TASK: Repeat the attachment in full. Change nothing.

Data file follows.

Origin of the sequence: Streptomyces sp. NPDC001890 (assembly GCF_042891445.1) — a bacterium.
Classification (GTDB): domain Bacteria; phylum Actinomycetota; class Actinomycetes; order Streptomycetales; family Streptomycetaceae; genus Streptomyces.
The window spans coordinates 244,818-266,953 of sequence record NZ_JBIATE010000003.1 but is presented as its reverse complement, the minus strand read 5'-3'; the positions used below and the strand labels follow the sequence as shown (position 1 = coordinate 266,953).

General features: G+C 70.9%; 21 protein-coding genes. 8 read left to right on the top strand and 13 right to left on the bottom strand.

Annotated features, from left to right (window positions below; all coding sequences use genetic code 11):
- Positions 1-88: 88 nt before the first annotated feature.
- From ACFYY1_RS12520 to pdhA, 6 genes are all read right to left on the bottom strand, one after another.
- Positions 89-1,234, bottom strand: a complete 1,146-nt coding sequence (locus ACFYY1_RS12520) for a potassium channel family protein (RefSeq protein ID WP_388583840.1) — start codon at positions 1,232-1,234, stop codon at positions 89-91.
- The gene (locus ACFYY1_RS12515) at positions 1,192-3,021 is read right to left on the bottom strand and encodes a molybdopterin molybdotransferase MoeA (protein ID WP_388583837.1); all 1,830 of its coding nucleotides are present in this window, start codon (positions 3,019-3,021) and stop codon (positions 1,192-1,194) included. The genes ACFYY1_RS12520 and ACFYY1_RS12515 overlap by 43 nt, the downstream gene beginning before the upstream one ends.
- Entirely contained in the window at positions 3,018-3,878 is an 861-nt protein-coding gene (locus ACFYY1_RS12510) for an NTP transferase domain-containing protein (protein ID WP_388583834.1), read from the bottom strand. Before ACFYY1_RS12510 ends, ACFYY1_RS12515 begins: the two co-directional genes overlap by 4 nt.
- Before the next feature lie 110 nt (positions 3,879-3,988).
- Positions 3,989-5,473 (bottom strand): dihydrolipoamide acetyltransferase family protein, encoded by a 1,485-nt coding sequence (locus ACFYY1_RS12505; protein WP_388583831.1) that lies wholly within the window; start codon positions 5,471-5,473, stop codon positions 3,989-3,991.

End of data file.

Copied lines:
Origin of the sequence: Streptomyces sp. NPDC001890 (assembly GCF_042891445.1) — a bacterium.
Classification (GTDB): domain Bacteria; phylum Actinomycetota; class Actinomycetes; order Streptomycetales; family Streptomycetaceae; genus Streptomyces.
The window spans coordinates 244,818-266,953 of sequence record NZ_JBIATE010000003.1 but is presented as its reverse complement, the minus strand read 5'-3'; the positions used below and the strand labels follow the sequence as shown (position 1 = coordinate 266,953).

General features: G+C 70.9%; 21 protein-coding genes. 8 read left to right on the top strand and 13 right to left on the bottom strand.

Annotated features, from left to right (window positions below; all coding sequences use genetic code 11):
- Positions 1-88: 88 nt before the first annotated feature.
- From ACFYY1_RS12520 to pdhA, 6 genes are all read right to left on the bottom strand, one after another.
- Positions 89-1,234, bottom strand: a complete 1,146-nt coding sequence (locus ACFYY1_RS12520) for a potassium channel family protein (RefSeq protein ID WP_388583840.1) — start codon at positions 1,232-1,234, stop codon at positions 89-91.
- The gene (locus ACFYY1_RS12515) at positions 1,192-3,021 is read right to left on the bottom strand and encodes a molybdopterin molybdotransferase MoeA (protein ID WP_388583837.1); all 1,830 of its coding nucleotides are present in this window, start codon (positions 3,019-3,021) and stop codon (positions 1,192-1,194) included. The genes ACFYY1_RS12520 and ACFYY1_RS12515 overlap by 43 nt, the downstream gene beginning before the upstream one ends.
- Entirely contained in the window at positions 3,018-3,878 is an 861-nt protein-coding gene (locus ACFYY1_RS12510) for an NTP transferase domain-containing protein (protein ID WP_388583834.1), read from the bottom strand. Before ACFYY1_RS12510 ends, ACFYY1_RS12515 begins: the two co-directional genes overlap by 4 nt.
- Before the next feature lie 110 nt (positions 3,879-3,988).
- Positions 3,989-5,473 (bottom strand): dihydrolipoamide acetyltransferase family protein, encoded by a 1,485-nt coding sequence (locus ACFYY1_RS12505; protein WP_388583831.1) that lies wholly within the window; start codon positions 5,471-5,473, stop codon positions 3,989-3,991.